6. “Hobo Jungle” (1976)
When The Band returned with Northern Lights – Southern Cross, Robertson regained his songwriting touch on several epics, while Rick Danko put the definitive stamp on unrequited love with his towering performance on “It Makes No Difference.” This track is more of a quiet wonder, set apart by excellent acoustic guitar work from Robertson. It’s a moving tale of people generally overlooked by society, here given a sensitive and dignified portrayal thanks to Robertson’s words and Manuel’s empathetic vocals.
7. “Christmas Must Be Tonight” (1978)
The Band, at least in the studio, went out with a whimper on Islands. It was recorded to fill out their contract and was largely a secondary concern compared to preparations for their historic final concert, immortalized as The Last Waltz. Nonetheless, they managed to pull it together for a charming Christmas song, which retells the birth of Christ in an understated fashion and gets a boost from Danko’s sweet lead vocal and Helm’s intuitively funky drumming.
8. “Too Soon Gone” (1993)
Robertson’s departure after The Last Waltz and Manuel’s death in 1986 left The Band a trio, but they soldiered on with some new musicians and plenty of special guests on Jericho. It’s a fine comeback if dogged by a handful of songs that never would have made the cut in the glory days (a problem that befell each of their last three albums). But they rise to the occasion for three standouts: the haunting title track, their expert reimagining of Bruce Springsteen’s “Atlantic City,” and this lovely tribute to Manuel, sung by Danko with the kind of emotion only a true friend could muster.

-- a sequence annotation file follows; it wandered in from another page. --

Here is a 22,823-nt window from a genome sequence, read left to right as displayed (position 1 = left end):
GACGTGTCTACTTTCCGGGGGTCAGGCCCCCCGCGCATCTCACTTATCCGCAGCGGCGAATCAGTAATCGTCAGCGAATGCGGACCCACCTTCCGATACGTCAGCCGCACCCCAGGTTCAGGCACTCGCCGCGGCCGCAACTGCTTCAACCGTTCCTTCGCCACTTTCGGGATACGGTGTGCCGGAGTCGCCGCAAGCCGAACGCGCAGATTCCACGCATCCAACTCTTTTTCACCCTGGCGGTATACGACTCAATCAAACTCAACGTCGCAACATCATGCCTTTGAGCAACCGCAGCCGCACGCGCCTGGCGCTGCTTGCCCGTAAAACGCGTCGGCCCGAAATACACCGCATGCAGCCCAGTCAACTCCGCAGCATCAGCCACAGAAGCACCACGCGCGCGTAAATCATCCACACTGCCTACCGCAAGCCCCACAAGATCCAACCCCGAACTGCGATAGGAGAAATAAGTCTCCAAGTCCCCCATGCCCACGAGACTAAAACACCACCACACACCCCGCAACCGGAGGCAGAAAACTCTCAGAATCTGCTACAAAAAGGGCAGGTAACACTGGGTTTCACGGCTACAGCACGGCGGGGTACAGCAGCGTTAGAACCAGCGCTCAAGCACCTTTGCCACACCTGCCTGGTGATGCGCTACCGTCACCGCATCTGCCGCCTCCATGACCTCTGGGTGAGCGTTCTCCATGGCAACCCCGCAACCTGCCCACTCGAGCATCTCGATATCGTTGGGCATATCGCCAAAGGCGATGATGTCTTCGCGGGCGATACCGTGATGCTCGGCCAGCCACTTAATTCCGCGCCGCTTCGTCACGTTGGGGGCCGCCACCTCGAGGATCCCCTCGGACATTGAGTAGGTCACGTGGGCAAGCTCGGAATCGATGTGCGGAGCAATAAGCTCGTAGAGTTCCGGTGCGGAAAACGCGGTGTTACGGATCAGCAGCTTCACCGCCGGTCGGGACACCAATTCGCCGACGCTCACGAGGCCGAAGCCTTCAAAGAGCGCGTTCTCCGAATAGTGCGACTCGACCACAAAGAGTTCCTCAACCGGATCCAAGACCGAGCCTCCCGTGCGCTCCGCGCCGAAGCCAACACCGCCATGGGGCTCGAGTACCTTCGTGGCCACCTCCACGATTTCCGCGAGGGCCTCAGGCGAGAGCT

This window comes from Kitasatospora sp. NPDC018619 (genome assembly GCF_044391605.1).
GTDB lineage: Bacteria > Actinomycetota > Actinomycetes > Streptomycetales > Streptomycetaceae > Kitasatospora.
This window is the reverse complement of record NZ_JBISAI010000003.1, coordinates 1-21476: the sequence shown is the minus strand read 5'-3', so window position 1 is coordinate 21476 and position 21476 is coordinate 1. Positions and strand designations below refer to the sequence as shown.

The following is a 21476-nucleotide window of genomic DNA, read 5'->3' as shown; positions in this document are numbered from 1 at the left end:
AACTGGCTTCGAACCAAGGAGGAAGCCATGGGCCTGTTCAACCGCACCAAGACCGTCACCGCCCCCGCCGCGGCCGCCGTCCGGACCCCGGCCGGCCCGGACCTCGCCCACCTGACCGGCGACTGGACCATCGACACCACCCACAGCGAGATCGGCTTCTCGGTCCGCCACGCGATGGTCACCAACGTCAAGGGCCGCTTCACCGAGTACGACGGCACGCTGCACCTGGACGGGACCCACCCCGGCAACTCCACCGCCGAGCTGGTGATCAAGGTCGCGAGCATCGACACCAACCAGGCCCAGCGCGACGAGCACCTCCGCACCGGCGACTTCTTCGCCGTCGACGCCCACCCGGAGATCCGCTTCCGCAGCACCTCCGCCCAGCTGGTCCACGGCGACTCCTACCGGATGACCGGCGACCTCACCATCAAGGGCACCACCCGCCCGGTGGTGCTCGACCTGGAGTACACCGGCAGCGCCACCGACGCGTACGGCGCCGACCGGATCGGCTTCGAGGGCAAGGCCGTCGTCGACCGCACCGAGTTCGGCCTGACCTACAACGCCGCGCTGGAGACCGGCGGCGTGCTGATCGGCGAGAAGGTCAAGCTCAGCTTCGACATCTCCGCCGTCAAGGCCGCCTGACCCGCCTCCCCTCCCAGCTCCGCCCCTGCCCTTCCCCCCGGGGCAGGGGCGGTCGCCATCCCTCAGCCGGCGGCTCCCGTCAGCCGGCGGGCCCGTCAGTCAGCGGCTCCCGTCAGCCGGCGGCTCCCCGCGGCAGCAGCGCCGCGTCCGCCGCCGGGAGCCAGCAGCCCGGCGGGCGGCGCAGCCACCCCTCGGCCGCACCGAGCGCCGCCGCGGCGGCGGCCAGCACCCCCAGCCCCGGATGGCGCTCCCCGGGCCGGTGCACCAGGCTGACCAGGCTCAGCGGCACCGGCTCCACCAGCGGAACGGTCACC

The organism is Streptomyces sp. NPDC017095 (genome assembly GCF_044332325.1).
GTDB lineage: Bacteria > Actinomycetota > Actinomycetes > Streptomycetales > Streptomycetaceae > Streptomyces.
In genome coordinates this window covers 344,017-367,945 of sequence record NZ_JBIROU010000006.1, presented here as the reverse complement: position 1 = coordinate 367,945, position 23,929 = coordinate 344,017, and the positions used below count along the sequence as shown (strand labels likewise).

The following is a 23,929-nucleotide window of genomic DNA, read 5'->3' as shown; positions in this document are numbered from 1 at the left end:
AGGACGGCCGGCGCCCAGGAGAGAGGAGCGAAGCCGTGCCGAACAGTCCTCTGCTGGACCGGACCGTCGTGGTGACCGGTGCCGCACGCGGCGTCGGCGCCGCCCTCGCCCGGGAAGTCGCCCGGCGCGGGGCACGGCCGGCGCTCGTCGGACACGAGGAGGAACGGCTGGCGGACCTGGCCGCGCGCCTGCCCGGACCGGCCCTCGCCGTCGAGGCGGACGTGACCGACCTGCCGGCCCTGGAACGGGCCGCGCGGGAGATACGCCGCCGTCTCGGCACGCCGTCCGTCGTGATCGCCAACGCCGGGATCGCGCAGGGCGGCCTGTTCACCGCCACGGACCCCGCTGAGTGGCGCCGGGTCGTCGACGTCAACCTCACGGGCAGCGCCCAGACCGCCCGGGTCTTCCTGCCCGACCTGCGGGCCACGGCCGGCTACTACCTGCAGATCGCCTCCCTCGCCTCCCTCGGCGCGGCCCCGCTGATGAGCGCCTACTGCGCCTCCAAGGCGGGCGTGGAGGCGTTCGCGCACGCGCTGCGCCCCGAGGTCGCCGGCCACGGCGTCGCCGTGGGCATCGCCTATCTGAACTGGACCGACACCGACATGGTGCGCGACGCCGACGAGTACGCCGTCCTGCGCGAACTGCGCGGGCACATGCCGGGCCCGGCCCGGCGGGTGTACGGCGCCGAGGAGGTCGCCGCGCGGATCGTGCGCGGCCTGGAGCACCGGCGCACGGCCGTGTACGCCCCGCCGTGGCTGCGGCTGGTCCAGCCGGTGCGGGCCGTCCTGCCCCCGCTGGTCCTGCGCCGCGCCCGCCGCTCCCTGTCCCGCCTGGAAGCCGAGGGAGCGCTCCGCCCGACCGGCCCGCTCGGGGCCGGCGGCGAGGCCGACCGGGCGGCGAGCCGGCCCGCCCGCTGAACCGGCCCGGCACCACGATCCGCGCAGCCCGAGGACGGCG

9. “She Knows” (1996)
The guests kept coming on High on the Hog, although the core trio was never far from center stage. But the album’s highlight comes in this live recording featuring Manuel, recorded just a few months before his death. Even though he doesn’t hit the high notes like he once did, he wrings every last bit of desperate emotion from this love song written by two members of Bread. His soulful piano work, often overlooked but a key component of The Band’s formula, gets a spotlight here as well.
10. “Book Faded Brown” (1998)
Jubilation was The Band’s last recorded hurrah; the subsequent deaths of Danko and Helm effectively ended their story. But they were able to reach back for one more piece of magic on that 1998 album, with a big assist from songwriter Paul Jost, who managed to capture the themes of family and tradition that The Band had long espoused. Danko slips into the lyrics like a comfy sweater, and Hudson coaxes pure wonder out of his accordion. Those who checked out when Robertson left will be sorry they missed this beauty.
Photo Credit: ‘The Band’ poses circa 1969. (L-R) Garth Hudson, Levon Helm, Richard Manuel, Robbie Robertson, Rick Danko. (Photo by Michael Ochs Archives/Getty Images)